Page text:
A genetics research institute whose plans fell through to expand in Florida has committed to a $1.1 billion project in central Connecticut in a partnership with two universities and the state government.
Executives from The Jackson Laboratory, of Bar Harbor, Maine, joined Gov. Dannel P. Malloy and other Connecticut officials to unveil the plan Friday at the state Capitol, where some financial aspects will be presented to lawmakers for a vote next month.
The project, estimated to create more than 660 permanent jobs at the center, involves building 250,000 square feet of new laboratory space at the University of Connecticut Health Center campus in Farmington.
Jackson, a nonprofit independent organization founded in 1929, will keep its headquarters in Maine and continue to run another location in Sacramento, Calif., including its work breeding thousands of varieties of mice used by other research labs.
The major focus at its Connecticut site will be the growing field of personalized medicine. That involves determining a person's genetic makeup to help tailor care and determine the most effective treatments for cancer and other illnesses.
Jackson's researchers will team with the medical schools and hospitals at UConn and Yale University in that research and other work. Officials say they also see possibilities for research partnerships with other hospitals, universities and entities.
Connecticut officials aggressively courted Jackson after learning in June that its Florida plans had failed, hoping it would be lured by the newly approved $854 million Bioscience Connecticut initiative.
That project includes expanding bioscience research and training facilities at UConn's Health Center campus, renovating and expanding the John Dempsey Hospital and increasing student enrollment at UConn's medical and dental schools.
Edison Liu, Jackson's incoming president and chief executive officer, said they jumped at the chance to plant roots in Connecticut.
The Bioscience Connecticut project was a top draw, along with its proximity to other major metropolitan areas and its research work at UConn, Yale and in private industry, Jackson officials said.
"The critical mass is here. The quality of science is here. The concentration and the will to have this happen is here," Liu said.
Officials say Jackson's expansion will create 661 new research jobs, nearly 850 construction jobs and almost 6,900 long-term direct and indirect jobs over the next 20 years.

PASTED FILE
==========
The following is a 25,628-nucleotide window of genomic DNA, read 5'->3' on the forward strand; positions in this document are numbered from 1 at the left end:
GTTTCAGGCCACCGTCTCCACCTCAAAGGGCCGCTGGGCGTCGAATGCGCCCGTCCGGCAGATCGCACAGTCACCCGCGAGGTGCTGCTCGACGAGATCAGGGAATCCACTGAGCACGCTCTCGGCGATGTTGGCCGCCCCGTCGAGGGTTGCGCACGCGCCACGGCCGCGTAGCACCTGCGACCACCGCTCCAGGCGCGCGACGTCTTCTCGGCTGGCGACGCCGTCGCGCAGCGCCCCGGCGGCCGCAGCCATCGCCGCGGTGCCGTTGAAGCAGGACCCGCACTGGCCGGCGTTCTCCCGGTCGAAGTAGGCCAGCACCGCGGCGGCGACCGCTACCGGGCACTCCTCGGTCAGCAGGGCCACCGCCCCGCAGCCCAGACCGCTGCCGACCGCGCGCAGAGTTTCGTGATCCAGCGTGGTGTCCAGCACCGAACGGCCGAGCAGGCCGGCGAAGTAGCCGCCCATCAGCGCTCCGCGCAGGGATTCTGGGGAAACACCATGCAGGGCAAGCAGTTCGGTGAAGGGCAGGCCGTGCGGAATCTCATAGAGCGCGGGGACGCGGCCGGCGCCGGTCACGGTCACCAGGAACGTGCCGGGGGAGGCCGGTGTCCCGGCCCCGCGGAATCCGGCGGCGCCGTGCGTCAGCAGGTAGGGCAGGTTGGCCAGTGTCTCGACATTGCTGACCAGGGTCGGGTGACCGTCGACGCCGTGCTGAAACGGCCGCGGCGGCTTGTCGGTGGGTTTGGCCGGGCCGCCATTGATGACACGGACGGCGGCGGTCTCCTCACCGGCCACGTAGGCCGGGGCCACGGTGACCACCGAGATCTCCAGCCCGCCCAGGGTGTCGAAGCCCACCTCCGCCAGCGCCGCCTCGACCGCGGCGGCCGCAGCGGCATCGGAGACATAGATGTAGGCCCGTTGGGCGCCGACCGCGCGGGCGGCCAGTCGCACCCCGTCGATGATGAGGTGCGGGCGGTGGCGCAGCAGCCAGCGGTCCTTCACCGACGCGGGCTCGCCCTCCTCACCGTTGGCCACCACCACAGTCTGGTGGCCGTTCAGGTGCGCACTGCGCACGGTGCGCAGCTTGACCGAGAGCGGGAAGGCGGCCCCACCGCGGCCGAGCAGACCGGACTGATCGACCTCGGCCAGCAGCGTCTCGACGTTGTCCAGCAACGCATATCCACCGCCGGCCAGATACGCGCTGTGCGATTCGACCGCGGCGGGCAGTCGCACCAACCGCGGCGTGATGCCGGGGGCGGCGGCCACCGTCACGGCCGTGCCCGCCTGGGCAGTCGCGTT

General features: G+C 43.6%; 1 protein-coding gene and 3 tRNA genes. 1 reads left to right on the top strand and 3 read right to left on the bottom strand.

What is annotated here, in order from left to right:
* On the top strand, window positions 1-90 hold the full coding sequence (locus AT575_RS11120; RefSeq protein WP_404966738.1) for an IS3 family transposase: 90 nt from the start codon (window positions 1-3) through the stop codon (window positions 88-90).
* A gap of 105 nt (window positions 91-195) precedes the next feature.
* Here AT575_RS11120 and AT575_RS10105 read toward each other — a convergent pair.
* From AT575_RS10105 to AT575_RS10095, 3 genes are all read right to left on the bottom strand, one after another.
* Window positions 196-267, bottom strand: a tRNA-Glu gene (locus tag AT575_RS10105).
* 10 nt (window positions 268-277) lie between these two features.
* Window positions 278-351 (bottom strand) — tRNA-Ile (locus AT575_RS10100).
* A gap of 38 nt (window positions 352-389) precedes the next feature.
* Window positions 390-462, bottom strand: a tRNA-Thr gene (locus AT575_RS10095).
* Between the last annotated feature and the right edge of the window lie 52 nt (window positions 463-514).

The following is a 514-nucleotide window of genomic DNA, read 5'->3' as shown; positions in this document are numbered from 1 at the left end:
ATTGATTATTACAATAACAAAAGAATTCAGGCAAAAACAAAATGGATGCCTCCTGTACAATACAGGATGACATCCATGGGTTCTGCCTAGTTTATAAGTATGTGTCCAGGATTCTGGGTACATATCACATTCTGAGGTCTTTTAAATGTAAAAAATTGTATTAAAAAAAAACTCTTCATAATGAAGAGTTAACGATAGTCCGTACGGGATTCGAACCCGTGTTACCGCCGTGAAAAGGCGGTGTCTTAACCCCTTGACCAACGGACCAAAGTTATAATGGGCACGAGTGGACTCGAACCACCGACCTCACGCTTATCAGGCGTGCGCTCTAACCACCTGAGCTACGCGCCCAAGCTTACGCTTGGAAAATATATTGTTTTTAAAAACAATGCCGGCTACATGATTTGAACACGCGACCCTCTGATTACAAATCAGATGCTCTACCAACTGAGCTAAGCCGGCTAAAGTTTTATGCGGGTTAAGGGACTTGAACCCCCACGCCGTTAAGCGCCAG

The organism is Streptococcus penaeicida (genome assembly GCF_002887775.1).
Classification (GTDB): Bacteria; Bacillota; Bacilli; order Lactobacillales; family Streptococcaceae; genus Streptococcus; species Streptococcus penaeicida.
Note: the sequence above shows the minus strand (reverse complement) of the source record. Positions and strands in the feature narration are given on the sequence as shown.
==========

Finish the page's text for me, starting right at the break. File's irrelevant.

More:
"This is how we begin to reinvent Connecticut," Malloy said. "By investing in a smart, strategic property like Bioscience Connecticut, the state has sent a loud and clear message around the world to companies and research institutions like Jackson Laboratory that we are ready, willing and able to partner in this upcoming industry."
Jackson is providing $809 million of the $1.1 billion price tag, while the state would provide a $192 million loan and $99 million for its share of research partnership projects with the lab.
The state portion would require General Assembly approval, and Malloy said Friday he expects the proposal to be the cornerstone of lawmakers' upcoming special session on job creation.
Charles Hewett, Jackson's executive vice president, said they are "certainly keeping our hopes at an appropriate level until we get through that process."
State Rep. Lawrence Cafero, a Norwalk Republican and his chamber's minority leader, said he and state Sen. Minority Leader John McKinney were briefed on the project Wednesday.
Cafero said the excitement about the project is infectious, but that he and other Republicans look forward to more details as lawmakers consider whether to approve the state's $291 million share.
"There's a lot of questions that need to be asked, there's a lot of answers that need to be given, but this is about a process of getting to 'yes,'" Cafero said.
If all remains on schedule, the lab would open in 2014, Jackson officials said. However, some of its researchers and leaders would move here right away to get things started if Connecticut lawmakers approve the project.
Jackson's plans to expand in Florida fell apart earlier this year amid that state's tight finances and concerns over whether the state and local governments — first in Collier County and later in Sarasota County — would provide some funding.
Hewett said Friday that after the lengthy Florida discussions ended, they were ready to exhale and step back from expansion plans, until Connecticut officials made their unexpected pitch.
"Many times things work out for the best, and I can't tell you how delighted we are to be here in Connecticut," Hewitt said Friday at the Capitol. "We believe in a decade's time or perhaps less ... that we can make Connecticut a true powerhouse, a true destination for personalized medicine."
The concept of personalized medicine relies heavily on genetic research to give physicians an insight into each patient's individual needs. Researchers envision a day when treatments for cancer and other illnesses can be tailored specifically to a person's genetics.
Jackson Laboratory researchers also are working on using it for prevention, including their recent success in designing a technique that detects early stages of glaucoma so they can block it before it causes eye damage. That work, done in mice, might eventually be extended to humans, depending on the researchers' success.